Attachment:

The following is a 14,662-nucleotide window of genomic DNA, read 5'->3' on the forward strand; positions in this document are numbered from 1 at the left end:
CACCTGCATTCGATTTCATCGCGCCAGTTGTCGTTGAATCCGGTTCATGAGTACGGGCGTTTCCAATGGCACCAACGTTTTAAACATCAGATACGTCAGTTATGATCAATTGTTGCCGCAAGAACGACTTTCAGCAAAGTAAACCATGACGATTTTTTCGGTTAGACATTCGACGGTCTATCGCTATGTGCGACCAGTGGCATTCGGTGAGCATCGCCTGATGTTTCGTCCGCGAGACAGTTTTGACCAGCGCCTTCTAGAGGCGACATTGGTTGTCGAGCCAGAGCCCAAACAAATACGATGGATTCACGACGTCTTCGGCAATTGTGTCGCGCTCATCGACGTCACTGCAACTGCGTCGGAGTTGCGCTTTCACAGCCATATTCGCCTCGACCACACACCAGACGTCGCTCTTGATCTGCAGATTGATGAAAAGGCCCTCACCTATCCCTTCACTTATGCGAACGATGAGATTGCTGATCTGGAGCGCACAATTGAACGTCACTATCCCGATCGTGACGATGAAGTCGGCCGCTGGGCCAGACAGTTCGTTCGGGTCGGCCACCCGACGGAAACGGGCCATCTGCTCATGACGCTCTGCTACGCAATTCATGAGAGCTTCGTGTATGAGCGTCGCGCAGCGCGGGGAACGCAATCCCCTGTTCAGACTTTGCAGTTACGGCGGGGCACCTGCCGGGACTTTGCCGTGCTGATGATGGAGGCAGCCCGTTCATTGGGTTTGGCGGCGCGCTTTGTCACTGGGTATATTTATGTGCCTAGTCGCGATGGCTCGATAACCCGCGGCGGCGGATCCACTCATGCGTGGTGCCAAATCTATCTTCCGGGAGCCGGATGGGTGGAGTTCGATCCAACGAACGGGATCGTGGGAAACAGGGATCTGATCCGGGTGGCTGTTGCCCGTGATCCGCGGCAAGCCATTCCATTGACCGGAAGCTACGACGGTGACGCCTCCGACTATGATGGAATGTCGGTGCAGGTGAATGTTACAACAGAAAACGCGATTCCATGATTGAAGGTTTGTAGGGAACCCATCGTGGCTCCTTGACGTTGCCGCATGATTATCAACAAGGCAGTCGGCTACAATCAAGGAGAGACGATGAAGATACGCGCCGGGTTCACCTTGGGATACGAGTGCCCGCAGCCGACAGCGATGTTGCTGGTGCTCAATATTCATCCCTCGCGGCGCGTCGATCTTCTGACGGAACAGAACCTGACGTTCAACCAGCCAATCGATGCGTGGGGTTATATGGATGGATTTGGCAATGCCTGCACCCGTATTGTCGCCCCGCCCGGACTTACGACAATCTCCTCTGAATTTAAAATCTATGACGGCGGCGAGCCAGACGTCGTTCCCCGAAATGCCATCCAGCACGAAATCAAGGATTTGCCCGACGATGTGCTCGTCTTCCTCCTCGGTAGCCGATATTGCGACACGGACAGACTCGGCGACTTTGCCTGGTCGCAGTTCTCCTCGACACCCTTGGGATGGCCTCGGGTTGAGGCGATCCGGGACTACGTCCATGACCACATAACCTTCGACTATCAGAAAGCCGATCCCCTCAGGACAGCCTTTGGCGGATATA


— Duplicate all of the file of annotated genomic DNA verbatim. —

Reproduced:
The following is a 14,662-nucleotide window of genomic DNA, read 5'->3' on the forward strand; positions in this document are numbered from 1 at the left end:
CACCTGCATTCGATTTCATCGCGCCAGTTGTCGTTGAATCCGGTTCATGAGTACGGGCGTTTCCAATGGCACCAACGTTTTAAACATCAGATACGTCAGTTATGATCAATTGTTGCCGCAAGAACGACTTTCAGCAAAGTAAACCATGACGATTTTTTCGGTTAGACATTCGACGGTCTATCGCTATGTGCGACCAGTGGCATTCGGTGAGCATCGCCTGATGTTTCGTCCGCGAGACAGTTTTGACCAGCGCCTTCTAGAGGCGACATTGGTTGTCGAGCCAGAGCCCAAACAAATACGATGGATTCACGACGTCTTCGGCAATTGTGTCGCGCTCATCGACGTCACTGCAACTGCGTCGGAGTTGCGCTTTCACAGCCATATTCGCCTCGACCACACACCAGACGTCGCTCTTGATCTGCAGATTGATGAAAAGGCCCTCACCTATCCCTTCACTTATGCGAACGATGAGATTGCTGATCTGGAGCGCACAATTGAACGTCACTATCCCGATCGTGACGATGAAGTCGGCCGCTGGGCCAGACAGTTCGTTCGGGTCGGCCACCCGACGGAAACGGGCCATCTGCTCATGACGCTCTGCTACGCAATTCATGAGAGCTTCGTGTATGAGCGTCGCGCAGCGCGGGGAACGCAATCCCCTGTTCAGACTTTGCAGTTACGGCGGGGCACCTGCCGGGACTTTGCCGTGCTGATGATGGAGGCAGCCCGTTCATTGGGTTTGGCGGCGCGCTTTGTCACTGGGTATATTTATGTGCCTAGTCGCGATGGCTCGATAACCCGCGGCGGCGGATCCACTCATGCGTGGTGCCAAATCTATCTTCCGGGAGCCGGATGGGTGGAGTTCGATCCAACGAACGGGATCGTGGGAAACAGGGATCTGATCCGGGTGGCTGTTGCCCGTGATCCGCGGCAAGCCATTCCATTGACCGGAAGCTACGACGGTGACGCCTCCGACTATGATGGAATGTCGGTGCAGGTGAATGTTACAACAGAAAACGCGATTCCATGATTGAAGGTTTGTAGGGAACCCATCGTGGCTCCTTGACGTTGCCGCATGATTATCAACAAGGCAGTCGGCTACAATCAAGGAGAGACGATGAAGATACGCGCCGGGTTCACCTTGGGATACGAGTGCCCGCAGCCGACAGCGATGTTGCTGGTGCTCAATATTCATCCCTCGCGGCGCGTCGATCTTCTGACGGAACAGAACCTGACGTTCAACCAGCCAATCGATGCGTGGGGTTATATGGATGGATTTGGCAATGCCTGCACCCGTATTGTCGCCCCGCCCGGACTTACGACAATCTCCTCTGAATTTAAAATCTATGACGGCGGCGAGCCAGACGTCGTTCCCCGAAATGCCATCCAGCACGAAATCAAGGATTTGCCCGACGATGTGCTCGTCTTCCTCCTCGGTAGCCGATATTGCGACACGGACAGACTCGGCGACTTTGCCTGGTCGCAGTTCTCCTCGACACCCTTGGGATGGCCTCGGGTTGAGGCGATCCGGGACTACGTCCATGACCACATAACCTTCGACTATCAGAAAGCCGATCCCCTCAGGACAGCCTTTGGCGGATATA